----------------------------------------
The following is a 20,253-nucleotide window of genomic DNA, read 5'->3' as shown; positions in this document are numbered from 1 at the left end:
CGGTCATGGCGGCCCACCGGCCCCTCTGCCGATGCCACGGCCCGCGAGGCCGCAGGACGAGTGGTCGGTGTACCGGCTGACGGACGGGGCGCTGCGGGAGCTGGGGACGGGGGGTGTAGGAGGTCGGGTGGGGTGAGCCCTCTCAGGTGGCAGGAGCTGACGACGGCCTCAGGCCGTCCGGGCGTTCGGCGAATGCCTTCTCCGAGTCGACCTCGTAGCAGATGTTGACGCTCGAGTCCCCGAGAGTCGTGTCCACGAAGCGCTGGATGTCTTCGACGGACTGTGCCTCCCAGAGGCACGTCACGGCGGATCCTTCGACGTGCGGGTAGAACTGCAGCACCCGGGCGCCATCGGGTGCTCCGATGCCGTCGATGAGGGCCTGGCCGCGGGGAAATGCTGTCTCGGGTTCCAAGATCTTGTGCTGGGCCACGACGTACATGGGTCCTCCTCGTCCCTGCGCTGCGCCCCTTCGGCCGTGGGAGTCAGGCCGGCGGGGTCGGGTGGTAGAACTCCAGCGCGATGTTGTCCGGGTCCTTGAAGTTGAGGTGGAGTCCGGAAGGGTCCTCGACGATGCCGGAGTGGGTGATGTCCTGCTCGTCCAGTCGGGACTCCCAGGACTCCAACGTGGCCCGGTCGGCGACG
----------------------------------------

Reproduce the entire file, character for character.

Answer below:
The following is a 20,253-nucleotide window of genomic DNA, read 5'->3' as shown; positions in this document are numbered from 1 at the left end:
CGGTCATGGCGGCCCACCGGCCCCTCTGCCGATGCCACGGCCCGCGAGGCCGCAGGACGAGTGGTCGGTGTACCGGCTGACGGACGGGGCGCTGCGGGAGCTGGGGACGGGGGGTGTAGGAGGTCGGGTGGGGTGAGCCCTCTCAGGTGGCAGGAGCTGACGACGGCCTCAGGCCGTCCGGGCGTTCGGCGAATGCCTTCTCCGAGTCGACCTCGTAGCAGATGTTGACGCTCGAGTCCCCGAGAGTCGTGTCCACGAAGCGCTGGATGTCTTCGACGGACTGTGCCTCCCAGAGGCACGTCACGGCGGATCCTTCGACGTGCGGGTAGAACTGCAGCACCCGGGCGCCATCGGGTGCTCCGATGCCGTCGATGAGGGCCTGGCCGCGGGGAAATGCTGTCTCGGGTTCCAAGATCTTGTGCTGGGCCACGACGTACATGGGTCCTCCTCGTCCCTGCGCTGCGCCCCTTCGGCCGTGGGAGTCAGGCCGGCGGGGTCGGGTGGTAGAACTCCAGCGCGATGTTGTCCGGGTCCTTGAAGTTGAGGTGGAGTCCGGAAGGGTCCTCGACGATGCCGGAGTGGGTGATGTCCTGCTCGTCCAGTCGGGACTCCCAGGACTCCAACGTGGCCCGGTCGGCGACG